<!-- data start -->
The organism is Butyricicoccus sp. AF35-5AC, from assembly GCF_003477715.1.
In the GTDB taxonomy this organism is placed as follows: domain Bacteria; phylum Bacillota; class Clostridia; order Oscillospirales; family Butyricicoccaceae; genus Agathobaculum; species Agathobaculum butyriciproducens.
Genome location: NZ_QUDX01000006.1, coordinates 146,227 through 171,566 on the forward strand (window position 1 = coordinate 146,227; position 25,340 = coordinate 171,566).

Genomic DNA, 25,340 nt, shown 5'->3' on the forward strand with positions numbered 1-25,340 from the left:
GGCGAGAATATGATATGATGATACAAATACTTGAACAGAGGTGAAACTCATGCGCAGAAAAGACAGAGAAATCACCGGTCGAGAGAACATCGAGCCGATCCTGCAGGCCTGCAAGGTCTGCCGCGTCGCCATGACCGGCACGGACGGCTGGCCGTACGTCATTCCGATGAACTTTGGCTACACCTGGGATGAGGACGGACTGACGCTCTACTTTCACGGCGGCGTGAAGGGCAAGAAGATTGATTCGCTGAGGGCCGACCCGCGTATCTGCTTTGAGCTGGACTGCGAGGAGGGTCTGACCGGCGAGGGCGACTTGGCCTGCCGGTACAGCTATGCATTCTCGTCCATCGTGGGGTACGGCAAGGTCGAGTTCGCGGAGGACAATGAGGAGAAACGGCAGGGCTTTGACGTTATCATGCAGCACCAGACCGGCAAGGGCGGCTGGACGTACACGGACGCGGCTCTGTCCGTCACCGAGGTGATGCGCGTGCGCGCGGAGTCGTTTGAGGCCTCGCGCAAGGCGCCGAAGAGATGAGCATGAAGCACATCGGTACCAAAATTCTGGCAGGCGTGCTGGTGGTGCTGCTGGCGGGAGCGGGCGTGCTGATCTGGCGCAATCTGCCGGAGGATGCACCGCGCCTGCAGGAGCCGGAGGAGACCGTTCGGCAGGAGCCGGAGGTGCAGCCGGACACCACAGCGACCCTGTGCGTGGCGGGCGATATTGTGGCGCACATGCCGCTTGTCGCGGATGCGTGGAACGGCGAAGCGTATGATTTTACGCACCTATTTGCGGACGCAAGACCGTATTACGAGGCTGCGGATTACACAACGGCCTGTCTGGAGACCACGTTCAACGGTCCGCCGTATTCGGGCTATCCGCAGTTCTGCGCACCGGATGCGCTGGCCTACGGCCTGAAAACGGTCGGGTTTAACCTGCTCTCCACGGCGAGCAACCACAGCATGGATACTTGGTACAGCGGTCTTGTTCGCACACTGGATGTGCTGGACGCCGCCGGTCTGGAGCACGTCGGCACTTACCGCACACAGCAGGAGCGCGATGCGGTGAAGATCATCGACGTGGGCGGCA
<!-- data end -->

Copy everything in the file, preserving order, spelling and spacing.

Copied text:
The organism is Butyricicoccus sp. AF35-5AC, from assembly GCF_003477715.1.
In the GTDB taxonomy this organism is placed as follows: domain Bacteria; phylum Bacillota; class Clostridia; order Oscillospirales; family Butyricicoccaceae; genus Agathobaculum; species Agathobaculum butyriciproducens.
Genome location: NZ_QUDX01000006.1, coordinates 146,227 through 171,566 on the forward strand (window position 1 = coordinate 146,227; position 25,340 = coordinate 171,566).

Genomic DNA, 25,340 nt, shown 5'->3' on the forward strand with positions numbered 1-25,340 from the left:
GGCGAGAATATGATATGATGATACAAATACTTGAACAGAGGTGAAACTCATGCGCAGAAAAGACAGAGAAATCACCGGTCGAGAGAACATCGAGCCGATCCTGCAGGCCTGCAAGGTCTGCCGCGTCGCCATGACCGGCACGGACGGCTGGCCGTACGTCATTCCGATGAACTTTGGCTACACCTGGGATGAGGACGGACTGACGCTCTACTTTCACGGCGGCGTGAAGGGCAAGAAGATTGATTCGCTGAGGGCCGACCCGCGTATCTGCTTTGAGCTGGACTGCGAGGAGGGTCTGACCGGCGAGGGCGACTTGGCCTGCCGGTACAGCTATGCATTCTCGTCCATCGTGGGGTACGGCAAGGTCGAGTTCGCGGAGGACAATGAGGAGAAACGGCAGGGCTTTGACGTTATCATGCAGCACCAGACCGGCAAGGGCGGCTGGACGTACACGGACGCGGCTCTGTCCGTCACCGAGGTGATGCGCGTGCGCGCGGAGTCGTTTGAGGCCTCGCGCAAGGCGCCGAAGAGATGAGCATGAAGCACATCGGTACCAAAATTCTGGCAGGCGTGCTGGTGGTGCTGCTGGCGGGAGCGGGCGTGCTGATCTGGCGCAATCTGCCGGAGGATGCACCGCGCCTGCAGGAGCCGGAGGAGACCGTTCGGCAGGAGCCGGAGGTGCAGCCGGACACCACAGCGACCCTGTGCGTGGCGGGCGATATTGTGGCGCACATGCCGCTTGTCGCGGATGCGTGGAACGGCGAAGCGTATGATTTTACGCACCTATTTGCGGACGCAAGACCGTATTACGAGGCTGCGGATTACACAACGGCCTGTCTGGAGACCACGTTCAACGGTCCGCCGTATTCGGGCTATCCGCAGTTCTGCGCACCGGATGCGCTGGCCTACGGCCTGAAAACGGTCGGGTTTAACCTGCTCTCCACGGCGAGCAACCACAGCATGGATACTTGGTACAGCGGTCTTGTTCGCACACTGGATGTGCTGGACGCCGCCGGTCTGGAGCACGTCGGCACTTACCGCACACAGCAGGAGCGCGATGCGGTGAAGATCATCGACGTGGGCGGCA